• Kangaroo Court: Let's face it — genocide or not, when the prosecutor is allowed to throw in new charges midway through a trial at what is basically a whim, it's a sign of a fairly dodgy legal proceeding.
  • Murderer P.O.V.
  • Negative Space Wedgie: The Black Hole of Tartarus
  • Motifs: A very odd fixation on exercise.
  • Old Friend: Commodore "Tonker" Travers, to the Doctor. Except Travers doesn't actually appear to like the Doctor all that much.
    • Hallett is an old friend too, but unfortunately he's dead before the Doctor comes across him.
  • Plant Aliens
  • The Radio Dies First: We even get to see the Doctor himself smashing up the communications room with an axe. Maybe.
  • Sexy Stewardess: Janet. You can even see some of the background characters checking her out.
  • Screaming Woman: John Nathan-Turner asked Bonnie Langford to do a Cliff Hanger scream on an "F" note, just so her scream would segue seamlessly into the ending credits. She did.
  • Six Is Nine: There's a scene early on where a newly-embarked passenger goes into the wrong room because of reading the tag on the room key upside down.
    • Let's not ask how she managed to unlock the door to the wrong room with that key...
  • The Eighties: The two helmeted aliens are seen playing Galaga at one point.
  • Timey-Wimey Ball: So... does the Doctor remember the trial when this happens, and is just going through the motions for no reason? Or does he have amnesia? Or will it happen different, rendering this entire episode pointless?
  • Too Dumb to Live: Late in the story, Lasky decides that she can talk the Vervoids into a peaceful surrender, despite the fact that they have slaughtered almost all of the crew and passengers by this point. She fails dismally, and ends up as part of the Vervoids' human compost heap.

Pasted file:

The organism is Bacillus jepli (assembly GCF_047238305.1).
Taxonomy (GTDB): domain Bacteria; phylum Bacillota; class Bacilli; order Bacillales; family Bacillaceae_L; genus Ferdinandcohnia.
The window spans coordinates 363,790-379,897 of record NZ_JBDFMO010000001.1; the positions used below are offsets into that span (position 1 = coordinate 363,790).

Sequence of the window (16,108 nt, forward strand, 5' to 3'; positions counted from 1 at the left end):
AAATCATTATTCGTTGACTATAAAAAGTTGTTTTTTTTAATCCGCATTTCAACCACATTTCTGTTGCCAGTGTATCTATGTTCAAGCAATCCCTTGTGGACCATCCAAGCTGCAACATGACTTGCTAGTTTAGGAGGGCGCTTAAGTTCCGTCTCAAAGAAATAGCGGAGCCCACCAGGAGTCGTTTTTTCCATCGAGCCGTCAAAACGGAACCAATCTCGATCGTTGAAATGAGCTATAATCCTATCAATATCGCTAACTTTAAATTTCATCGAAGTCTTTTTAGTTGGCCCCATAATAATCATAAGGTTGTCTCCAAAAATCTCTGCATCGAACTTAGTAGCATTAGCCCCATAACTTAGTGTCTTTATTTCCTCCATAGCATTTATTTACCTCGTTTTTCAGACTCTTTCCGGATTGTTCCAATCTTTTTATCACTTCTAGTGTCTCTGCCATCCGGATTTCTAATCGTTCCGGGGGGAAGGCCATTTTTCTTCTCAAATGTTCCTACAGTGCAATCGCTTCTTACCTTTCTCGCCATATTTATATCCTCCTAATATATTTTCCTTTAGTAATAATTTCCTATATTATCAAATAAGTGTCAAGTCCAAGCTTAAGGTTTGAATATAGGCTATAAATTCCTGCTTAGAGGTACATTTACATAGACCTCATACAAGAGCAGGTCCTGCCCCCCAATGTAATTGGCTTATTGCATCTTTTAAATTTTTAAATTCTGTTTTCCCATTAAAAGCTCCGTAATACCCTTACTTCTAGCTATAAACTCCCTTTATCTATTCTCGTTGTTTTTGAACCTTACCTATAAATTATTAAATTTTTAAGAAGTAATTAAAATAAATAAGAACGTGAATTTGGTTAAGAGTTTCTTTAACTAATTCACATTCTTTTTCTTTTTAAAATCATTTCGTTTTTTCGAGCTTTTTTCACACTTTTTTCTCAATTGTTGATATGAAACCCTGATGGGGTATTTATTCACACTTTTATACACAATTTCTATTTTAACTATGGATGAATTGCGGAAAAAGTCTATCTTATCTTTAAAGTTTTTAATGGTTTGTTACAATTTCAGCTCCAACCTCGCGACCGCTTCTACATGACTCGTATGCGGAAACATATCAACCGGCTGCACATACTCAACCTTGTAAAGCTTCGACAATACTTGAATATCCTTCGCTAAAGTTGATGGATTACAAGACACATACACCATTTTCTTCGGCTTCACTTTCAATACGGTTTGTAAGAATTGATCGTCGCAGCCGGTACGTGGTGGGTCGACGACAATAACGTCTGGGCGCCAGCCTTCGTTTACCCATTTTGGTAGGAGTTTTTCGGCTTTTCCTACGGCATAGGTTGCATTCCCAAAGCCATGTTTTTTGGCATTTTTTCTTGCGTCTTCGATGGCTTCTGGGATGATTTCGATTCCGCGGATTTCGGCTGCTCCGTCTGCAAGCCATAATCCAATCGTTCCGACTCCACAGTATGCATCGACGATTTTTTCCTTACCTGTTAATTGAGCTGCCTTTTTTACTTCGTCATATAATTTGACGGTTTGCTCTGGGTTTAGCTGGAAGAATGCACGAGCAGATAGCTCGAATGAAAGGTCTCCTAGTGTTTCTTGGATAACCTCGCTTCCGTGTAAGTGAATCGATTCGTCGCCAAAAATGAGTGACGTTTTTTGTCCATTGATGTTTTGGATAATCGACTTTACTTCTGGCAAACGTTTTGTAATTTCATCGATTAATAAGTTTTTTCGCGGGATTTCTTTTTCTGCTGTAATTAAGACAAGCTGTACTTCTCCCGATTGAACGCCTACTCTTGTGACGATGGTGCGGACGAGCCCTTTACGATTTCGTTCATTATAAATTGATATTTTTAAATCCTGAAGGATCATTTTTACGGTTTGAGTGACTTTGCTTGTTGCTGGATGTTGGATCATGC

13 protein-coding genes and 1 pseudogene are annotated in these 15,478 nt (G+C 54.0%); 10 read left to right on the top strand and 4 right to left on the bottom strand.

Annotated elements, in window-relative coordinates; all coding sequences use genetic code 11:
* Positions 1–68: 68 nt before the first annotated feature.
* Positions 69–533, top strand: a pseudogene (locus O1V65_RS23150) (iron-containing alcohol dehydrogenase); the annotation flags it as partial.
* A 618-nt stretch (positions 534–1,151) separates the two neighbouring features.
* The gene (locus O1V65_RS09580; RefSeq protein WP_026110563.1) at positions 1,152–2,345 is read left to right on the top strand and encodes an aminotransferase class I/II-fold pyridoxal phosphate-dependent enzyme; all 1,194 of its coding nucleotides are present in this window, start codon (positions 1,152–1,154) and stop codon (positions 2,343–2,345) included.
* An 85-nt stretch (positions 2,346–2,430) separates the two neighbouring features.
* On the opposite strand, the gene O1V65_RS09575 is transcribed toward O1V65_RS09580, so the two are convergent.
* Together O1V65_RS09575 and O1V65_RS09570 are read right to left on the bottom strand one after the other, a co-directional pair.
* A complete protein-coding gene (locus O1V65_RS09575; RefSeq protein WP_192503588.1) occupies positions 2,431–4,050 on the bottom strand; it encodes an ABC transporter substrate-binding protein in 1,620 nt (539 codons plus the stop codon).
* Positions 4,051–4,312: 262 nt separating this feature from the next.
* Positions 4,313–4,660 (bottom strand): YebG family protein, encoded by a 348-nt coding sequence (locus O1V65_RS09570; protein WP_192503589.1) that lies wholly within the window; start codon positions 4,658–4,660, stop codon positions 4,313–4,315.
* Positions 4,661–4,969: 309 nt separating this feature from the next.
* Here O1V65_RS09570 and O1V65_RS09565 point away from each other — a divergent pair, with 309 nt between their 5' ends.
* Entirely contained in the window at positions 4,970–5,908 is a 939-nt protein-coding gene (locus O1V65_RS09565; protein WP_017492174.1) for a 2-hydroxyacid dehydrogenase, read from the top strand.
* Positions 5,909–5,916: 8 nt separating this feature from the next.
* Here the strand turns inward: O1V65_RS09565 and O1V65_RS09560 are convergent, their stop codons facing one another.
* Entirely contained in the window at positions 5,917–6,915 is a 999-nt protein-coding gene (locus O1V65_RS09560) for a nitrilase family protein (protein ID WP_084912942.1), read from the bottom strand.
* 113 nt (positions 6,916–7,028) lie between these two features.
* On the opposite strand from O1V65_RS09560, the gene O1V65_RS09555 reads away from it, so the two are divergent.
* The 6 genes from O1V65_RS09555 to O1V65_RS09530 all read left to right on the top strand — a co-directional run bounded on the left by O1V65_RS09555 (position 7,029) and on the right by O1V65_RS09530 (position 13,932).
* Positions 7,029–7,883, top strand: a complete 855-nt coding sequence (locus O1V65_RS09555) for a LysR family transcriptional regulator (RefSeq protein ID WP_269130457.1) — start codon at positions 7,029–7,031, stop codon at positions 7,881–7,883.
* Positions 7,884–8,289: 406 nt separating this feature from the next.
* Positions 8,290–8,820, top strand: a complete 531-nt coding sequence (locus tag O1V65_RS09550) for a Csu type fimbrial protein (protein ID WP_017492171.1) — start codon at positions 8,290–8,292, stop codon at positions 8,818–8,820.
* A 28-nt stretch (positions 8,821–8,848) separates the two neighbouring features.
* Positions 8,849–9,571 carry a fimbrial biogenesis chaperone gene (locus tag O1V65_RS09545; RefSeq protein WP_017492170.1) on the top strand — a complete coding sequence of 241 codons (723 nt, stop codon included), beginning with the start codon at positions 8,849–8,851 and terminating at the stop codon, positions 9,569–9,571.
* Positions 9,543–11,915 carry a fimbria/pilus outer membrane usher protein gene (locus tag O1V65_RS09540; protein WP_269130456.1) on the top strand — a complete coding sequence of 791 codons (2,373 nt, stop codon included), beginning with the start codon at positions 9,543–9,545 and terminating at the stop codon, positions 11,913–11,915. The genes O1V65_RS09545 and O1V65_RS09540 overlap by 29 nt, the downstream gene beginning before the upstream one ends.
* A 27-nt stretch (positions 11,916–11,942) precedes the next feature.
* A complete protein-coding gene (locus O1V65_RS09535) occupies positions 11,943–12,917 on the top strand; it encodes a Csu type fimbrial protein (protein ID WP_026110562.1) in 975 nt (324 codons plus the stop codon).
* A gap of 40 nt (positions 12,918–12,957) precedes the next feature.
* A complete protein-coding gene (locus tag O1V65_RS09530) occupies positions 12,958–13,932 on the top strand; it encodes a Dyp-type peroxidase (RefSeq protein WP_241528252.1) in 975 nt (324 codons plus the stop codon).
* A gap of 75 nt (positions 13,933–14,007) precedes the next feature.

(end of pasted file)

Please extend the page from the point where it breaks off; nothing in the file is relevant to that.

• The Doctor may also count in the frame story — quite apart from the dubiousness of his defense being "I'll improve in the future", he also fails to notice that it shows him committing a capital crime.
  • Turned Against Their Masters
  • Unreliable Narrator: The Matrix itself, if the Doctor is to be believed.
  • Well-Intentioned Extremist: Sure, Bruchner did try to destroy the Hyperion III and kill everyone on it, but he knew that the Vervoids were up to no good, and if you believe the Doctor, their arrival on Earth would have led to disaster.
  • Wham Line: Just when the Doctor thinks things are going his way again, this exchange happens:
    The Valeyard: Every Vervoid was destroyed by your ingenious plan?
    The Doctor: Yes.
    The Valeyard: Whether or not the Doctor has proved himself innocent of meddling is no longer the cardinal issue before this court. He has proved himself guilty of a far greater crime.
    The Inquisitor: You refer to Article Seven of Gallifreyan law?
    The Valeyard: Article Seven permits no exceptions. The Doctor has destroyed a complete species. The charge must now be genocide!
  • What the Hell, Hero?: The Valeyard invokes this by calling the Doctor out on exterminating the Vervoids, but only does it to swing the trial back in his favor.
  • The X of Y
Doctor Who S23 E2 'Mindwarp"Recap/Doctor WhoDoctor Who S23 E4 'The Ultimate Foe"

random
TV Tropes by TV Tropes Foundation, LLC is licensed under a Creative Commons Attribution-NonCommercial-ShareAlike 3.0 Unported License.
Permissions beyond the scope of this license may be available from thestaff@tvtropes.org.
Privacy Policy
21020
6